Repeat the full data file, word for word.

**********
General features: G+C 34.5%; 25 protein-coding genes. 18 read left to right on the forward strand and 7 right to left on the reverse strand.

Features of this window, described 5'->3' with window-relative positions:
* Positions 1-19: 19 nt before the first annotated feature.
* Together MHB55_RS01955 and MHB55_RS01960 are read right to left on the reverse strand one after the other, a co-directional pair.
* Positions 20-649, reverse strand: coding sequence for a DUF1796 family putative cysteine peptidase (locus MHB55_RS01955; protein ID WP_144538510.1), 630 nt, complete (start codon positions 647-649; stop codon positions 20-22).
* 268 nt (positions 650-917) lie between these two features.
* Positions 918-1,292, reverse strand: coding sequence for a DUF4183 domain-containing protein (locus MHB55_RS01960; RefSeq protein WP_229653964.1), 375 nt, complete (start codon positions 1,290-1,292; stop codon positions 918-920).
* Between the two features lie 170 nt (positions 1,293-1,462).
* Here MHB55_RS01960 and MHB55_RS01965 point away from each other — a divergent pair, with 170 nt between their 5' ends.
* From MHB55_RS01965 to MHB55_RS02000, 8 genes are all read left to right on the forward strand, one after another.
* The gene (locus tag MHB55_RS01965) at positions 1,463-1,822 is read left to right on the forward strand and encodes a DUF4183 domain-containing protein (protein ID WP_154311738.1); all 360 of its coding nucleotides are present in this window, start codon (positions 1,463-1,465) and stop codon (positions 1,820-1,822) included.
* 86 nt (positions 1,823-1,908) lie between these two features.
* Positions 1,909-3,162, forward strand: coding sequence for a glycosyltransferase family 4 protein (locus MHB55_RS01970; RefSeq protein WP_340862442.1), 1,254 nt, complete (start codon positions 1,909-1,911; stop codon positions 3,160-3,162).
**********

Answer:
General features: G+C 34.5%; 25 protein-coding genes. 18 read left to right on the forward strand and 7 right to left on the reverse strand.

Features of this window, described 5'->3' with window-relative positions:
* Positions 1-19: 19 nt before the first annotated feature.
* Together MHB55_RS01955 and MHB55_RS01960 are read right to left on the reverse strand one after the other, a co-directional pair.
* Positions 20-649, reverse strand: coding sequence for a DUF1796 family putative cysteine peptidase (locus MHB55_RS01955; protein ID WP_144538510.1), 630 nt, complete (start codon positions 647-649; stop codon positions 20-22).
* 268 nt (positions 650-917) lie between these two features.
* Positions 918-1,292, reverse strand: coding sequence for a DUF4183 domain-containing protein (locus MHB55_RS01960; RefSeq protein WP_229653964.1), 375 nt, complete (start codon positions 1,290-1,292; stop codon positions 918-920).
* Between the two features lie 170 nt (positions 1,293-1,462).
* Here MHB55_RS01960 and MHB55_RS01965 point away from each other — a divergent pair, with 170 nt between their 5' ends.
* From MHB55_RS01965 to MHB55_RS02000, 8 genes are all read left to right on the forward strand, one after another.
* The gene (locus tag MHB55_RS01965) at positions 1,463-1,822 is read left to right on the forward strand and encodes a DUF4183 domain-containing protein (protein ID WP_154311738.1); all 360 of its coding nucleotides are present in this window, start codon (positions 1,463-1,465) and stop codon (positions 1,820-1,822) included.
* 86 nt (positions 1,823-1,908) lie between these two features.
* Positions 1,909-3,162, forward strand: coding sequence for a glycosyltransferase family 4 protein (locus MHB55_RS01970; RefSeq protein WP_340862442.1), 1,254 nt, complete (start codon positions 1,909-1,911; stop codon positions 3,160-3,162).